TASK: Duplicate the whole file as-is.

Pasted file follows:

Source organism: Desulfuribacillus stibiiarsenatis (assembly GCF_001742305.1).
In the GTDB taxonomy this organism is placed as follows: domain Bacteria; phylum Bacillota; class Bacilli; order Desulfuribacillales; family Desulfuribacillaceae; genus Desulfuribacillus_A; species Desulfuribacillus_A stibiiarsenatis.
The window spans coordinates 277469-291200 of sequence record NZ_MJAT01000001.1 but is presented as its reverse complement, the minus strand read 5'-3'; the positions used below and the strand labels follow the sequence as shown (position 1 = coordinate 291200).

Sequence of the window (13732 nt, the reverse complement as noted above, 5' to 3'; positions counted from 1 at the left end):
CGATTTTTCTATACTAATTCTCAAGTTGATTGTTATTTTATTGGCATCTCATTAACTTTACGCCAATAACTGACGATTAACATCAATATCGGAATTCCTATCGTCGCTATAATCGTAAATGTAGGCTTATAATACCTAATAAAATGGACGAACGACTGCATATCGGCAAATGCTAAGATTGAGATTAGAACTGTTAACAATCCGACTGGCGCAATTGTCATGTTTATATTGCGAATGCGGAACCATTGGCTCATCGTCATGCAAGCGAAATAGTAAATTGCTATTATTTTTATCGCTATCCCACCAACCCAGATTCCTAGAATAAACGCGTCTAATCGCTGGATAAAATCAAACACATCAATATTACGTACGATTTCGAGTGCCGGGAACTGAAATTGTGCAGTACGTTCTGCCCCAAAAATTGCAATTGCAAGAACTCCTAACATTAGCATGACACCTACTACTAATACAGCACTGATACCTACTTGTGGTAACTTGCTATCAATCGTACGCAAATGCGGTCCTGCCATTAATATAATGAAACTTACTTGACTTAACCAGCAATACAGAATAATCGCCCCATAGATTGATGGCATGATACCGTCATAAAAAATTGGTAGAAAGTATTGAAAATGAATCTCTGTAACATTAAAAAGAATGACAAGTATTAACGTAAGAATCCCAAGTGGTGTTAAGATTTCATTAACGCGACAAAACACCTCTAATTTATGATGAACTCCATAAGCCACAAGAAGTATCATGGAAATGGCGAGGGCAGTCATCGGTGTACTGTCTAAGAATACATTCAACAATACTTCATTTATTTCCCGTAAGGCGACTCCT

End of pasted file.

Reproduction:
Source organism: Desulfuribacillus stibiiarsenatis (assembly GCF_001742305.1).
In the GTDB taxonomy this organism is placed as follows: domain Bacteria; phylum Bacillota; class Bacilli; order Desulfuribacillales; family Desulfuribacillaceae; genus Desulfuribacillus_A; species Desulfuribacillus_A stibiiarsenatis.
The window spans coordinates 277469-291200 of sequence record NZ_MJAT01000001.1 but is presented as its reverse complement, the minus strand read 5'-3'; the positions used below and the strand labels follow the sequence as shown (position 1 = coordinate 291200).

Sequence of the window (13732 nt, the reverse complement as noted above, 5' to 3'; positions counted from 1 at the left end):
CGATTTTTCTATACTAATTCTCAAGTTGATTGTTATTTTATTGGCATCTCATTAACTTTACGCCAATAACTGACGATTAACATCAATATCGGAATTCCTATCGTCGCTATAATCGTAAATGTAGGCTTATAATACCTAATAAAATGGACGAACGACTGCATATCGGCAAATGCTAAGATTGAGATTAGAACTGTTAACAATCCGACTGGCGCAATTGTCATGTTTATATTGCGAATGCGGAACCATTGGCTCATCGTCATGCAAGCGAAATAGTAAATTGCTATTATTTTTATCGCTATCCCACCAACCCAGATTCCTAGAATAAACGCGTCTAATCGCTGGATAAAATCAAACACATCAATATTACGTACGATTTCGAGTGCCGGGAACTGAAATTGTGCAGTACGTTCTGCCCCAAAAATTGCAATTGCAAGAACTCCTAACATTAGCATGACACCTACTACTAATACAGCACTGATACCTACTTGTGGTAACTTGCTATCAATCGTACGCAAATGCGGTCCTGCCATTAATATAATGAAACTTACTTGACTTAACCAGCAATACAGAATAATCGCCCCATAGATTGATGGCATGATACCGTCATAAAAAATTGGTAGAAAGTATTGAAAATGAATCTCTGTAACATTAAAAAGAATGACAAGTATTAACGTAAGAATCCCAAGTGGTGTTAAGATTTCATTAACGCGACAAAACACCTCTAATTTATGATGAACTCCATAAGCCACAAGAAGTATCATGGAAATGGCGAGGGCAGTCATCGGTGTACTGTCTAAGAATACATTCAACAATACTTCATTTATTTCCCGTAAGGCGACTCCT